Cost-effectiveness of CDS unclear, researchers say

Clinical decision support tools in electronic medical records may well reduce inpatient costs, but there's little evidence yet to support that, according to research recently published in BMC Medical Informatics and Decision Making.

After screening thousands of published articles, the study's authors found that only 12.8 percent of the 78 published studies they closely examined directly measured the financial impact of CDS intervention. Only one study included data on cost-effectiveness, they found. The primary area of research involved pharmacotherapy and the impact of computerized physician order entry.

"Significantly more research is required on the impact of clinical decision support on inpatient costs," the researchers concluded. "In particular, there is a remarkable gap in the availability of cost effectiveness studies required by policy makers and decision makers in healthcare systems."

One 2006 study that evaluated cost as an outcome focused generally on health IT rather than specifically on CDS, the authors found, and relied on data gathered before 2004. Another study considered cost outcomes, but was limited to a study of randomized trials. Both potentially excluded relevant CDS intervention trials, the researchers said.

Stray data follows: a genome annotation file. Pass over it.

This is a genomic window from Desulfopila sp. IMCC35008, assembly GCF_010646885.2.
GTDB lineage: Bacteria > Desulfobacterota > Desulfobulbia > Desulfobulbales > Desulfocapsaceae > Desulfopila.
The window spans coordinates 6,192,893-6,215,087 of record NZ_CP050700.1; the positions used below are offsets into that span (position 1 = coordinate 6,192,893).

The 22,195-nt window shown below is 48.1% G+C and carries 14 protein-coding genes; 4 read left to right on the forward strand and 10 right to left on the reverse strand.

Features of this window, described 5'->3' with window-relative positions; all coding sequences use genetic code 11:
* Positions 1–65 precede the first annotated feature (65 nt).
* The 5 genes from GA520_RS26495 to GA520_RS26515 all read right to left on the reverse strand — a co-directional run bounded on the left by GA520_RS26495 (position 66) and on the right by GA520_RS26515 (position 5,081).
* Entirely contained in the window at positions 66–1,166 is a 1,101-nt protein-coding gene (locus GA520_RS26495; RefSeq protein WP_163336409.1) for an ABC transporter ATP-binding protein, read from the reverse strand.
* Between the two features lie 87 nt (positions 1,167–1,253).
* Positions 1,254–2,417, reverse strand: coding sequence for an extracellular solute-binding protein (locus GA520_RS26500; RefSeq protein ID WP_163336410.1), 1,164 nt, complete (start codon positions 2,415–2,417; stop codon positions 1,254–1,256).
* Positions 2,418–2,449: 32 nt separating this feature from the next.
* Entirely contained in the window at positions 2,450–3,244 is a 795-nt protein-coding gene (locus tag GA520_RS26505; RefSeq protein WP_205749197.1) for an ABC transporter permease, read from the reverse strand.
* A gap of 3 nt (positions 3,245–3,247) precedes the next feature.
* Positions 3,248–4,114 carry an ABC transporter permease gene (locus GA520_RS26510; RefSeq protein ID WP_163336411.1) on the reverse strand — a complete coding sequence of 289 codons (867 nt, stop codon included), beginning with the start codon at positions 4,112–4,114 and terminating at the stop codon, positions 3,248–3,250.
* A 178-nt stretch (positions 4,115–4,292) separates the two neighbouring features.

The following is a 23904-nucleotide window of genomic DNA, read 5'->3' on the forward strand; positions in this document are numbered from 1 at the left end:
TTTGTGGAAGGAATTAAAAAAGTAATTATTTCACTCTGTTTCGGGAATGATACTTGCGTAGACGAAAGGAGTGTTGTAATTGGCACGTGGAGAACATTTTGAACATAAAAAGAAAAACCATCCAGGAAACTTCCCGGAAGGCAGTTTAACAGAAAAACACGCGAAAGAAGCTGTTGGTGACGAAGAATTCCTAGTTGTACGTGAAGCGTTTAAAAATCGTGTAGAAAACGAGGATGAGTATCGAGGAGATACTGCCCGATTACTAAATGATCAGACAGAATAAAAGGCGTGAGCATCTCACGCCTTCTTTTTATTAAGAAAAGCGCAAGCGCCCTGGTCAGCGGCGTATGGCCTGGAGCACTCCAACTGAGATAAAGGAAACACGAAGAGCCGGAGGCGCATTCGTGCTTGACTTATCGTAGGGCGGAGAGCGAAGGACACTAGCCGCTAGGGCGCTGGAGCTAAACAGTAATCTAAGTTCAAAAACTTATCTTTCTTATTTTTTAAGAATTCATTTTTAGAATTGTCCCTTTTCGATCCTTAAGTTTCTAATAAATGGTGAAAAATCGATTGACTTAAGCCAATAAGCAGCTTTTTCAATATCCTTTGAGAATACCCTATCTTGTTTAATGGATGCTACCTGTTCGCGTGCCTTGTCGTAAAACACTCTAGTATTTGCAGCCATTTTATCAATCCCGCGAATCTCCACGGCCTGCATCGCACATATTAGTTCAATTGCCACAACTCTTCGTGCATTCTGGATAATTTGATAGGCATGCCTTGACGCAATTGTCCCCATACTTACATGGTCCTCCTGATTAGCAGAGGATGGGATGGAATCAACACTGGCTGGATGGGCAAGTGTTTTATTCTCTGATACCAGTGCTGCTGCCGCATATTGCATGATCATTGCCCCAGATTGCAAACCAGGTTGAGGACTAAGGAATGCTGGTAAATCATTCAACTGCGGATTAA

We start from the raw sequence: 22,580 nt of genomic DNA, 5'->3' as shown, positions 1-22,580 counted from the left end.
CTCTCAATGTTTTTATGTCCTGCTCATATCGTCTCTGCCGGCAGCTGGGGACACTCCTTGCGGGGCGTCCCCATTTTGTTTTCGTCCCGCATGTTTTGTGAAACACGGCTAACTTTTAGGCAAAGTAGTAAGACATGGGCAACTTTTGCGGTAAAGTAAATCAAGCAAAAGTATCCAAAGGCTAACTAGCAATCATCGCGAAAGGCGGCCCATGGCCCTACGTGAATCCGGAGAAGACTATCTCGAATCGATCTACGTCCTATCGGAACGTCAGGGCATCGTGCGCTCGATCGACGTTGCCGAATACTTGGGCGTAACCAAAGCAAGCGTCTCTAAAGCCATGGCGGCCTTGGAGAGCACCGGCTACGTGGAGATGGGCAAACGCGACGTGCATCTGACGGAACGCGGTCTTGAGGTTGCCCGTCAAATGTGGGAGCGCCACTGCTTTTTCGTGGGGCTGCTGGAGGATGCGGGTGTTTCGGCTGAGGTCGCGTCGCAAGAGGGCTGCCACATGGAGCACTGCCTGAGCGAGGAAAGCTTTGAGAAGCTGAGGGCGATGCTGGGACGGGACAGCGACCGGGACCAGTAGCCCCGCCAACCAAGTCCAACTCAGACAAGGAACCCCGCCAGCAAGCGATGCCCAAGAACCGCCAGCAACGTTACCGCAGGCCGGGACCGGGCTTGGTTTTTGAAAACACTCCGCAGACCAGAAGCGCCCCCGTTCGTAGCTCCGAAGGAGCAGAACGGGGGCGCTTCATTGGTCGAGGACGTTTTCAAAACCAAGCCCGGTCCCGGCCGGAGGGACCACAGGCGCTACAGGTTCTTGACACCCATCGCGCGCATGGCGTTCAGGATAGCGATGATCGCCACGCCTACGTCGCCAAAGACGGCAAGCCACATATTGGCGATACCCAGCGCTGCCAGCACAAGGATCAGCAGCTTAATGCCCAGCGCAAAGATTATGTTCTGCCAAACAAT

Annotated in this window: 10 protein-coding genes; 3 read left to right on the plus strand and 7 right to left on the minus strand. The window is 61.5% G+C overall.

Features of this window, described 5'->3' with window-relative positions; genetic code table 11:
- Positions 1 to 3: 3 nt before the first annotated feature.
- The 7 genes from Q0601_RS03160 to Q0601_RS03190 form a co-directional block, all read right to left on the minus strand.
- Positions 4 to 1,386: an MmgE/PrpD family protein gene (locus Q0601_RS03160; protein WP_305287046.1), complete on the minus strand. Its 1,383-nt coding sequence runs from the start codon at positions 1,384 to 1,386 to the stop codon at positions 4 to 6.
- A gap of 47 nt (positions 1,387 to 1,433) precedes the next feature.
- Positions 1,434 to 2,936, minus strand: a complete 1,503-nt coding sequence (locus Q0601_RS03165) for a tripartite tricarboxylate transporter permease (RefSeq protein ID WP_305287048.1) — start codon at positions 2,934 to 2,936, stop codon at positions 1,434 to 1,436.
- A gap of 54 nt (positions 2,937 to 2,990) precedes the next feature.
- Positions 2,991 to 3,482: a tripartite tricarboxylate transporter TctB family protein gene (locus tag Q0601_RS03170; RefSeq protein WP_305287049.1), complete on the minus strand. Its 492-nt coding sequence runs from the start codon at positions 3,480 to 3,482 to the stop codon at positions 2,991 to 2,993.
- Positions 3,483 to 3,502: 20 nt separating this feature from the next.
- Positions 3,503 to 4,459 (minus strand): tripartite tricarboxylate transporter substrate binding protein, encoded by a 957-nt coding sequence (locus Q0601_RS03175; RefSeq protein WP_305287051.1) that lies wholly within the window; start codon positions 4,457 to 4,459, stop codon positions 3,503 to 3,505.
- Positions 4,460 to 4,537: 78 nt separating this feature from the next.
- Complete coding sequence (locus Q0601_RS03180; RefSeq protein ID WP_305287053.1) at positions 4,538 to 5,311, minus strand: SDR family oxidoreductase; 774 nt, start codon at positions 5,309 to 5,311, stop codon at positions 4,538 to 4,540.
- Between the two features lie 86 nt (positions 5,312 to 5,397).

The study noted that inpatient care comprises the largest single chunk of U.S. health expenditures, accounting for 31.5 percent of the $2.7 trillion spent nationally on healthcare in 2011.

Health informatics "does not appear to be meeting the needs of these healthcare decision makers with regard to CDS, as we have not been providing sufficient, rigorous data related to the cost benefits of CDS interventions in the inpatient setting," the researchers concluded. "Further research with specific attention to cost implications of CDS systems in the inpatient setting is clearly needed."

At least some policymakers think CDS software is the way to go, at least when it comes to imaging.

U.S. Reps. Erik Paulsen (R-Minn.) and Jim Matheson (D-Utah) recently introduced a bill requiring use of clinical decision support software by physicians receiving Medicare and Medicaid reimbursement.

H.R. 3705--the "Excellence in Diagnostic Imaging Utilization Act," H.R. 3705, establishes criteria for the appropriateness of advanced imaging scans and requires physicians to use CDS tools in following that criteria.

Meanwhile, researchers reporting last fall in the Journal of the American Medical Informatics Association concluded a team-based approach could help hospitals be more successful in their use of CDS technology.

For more information:
- read the study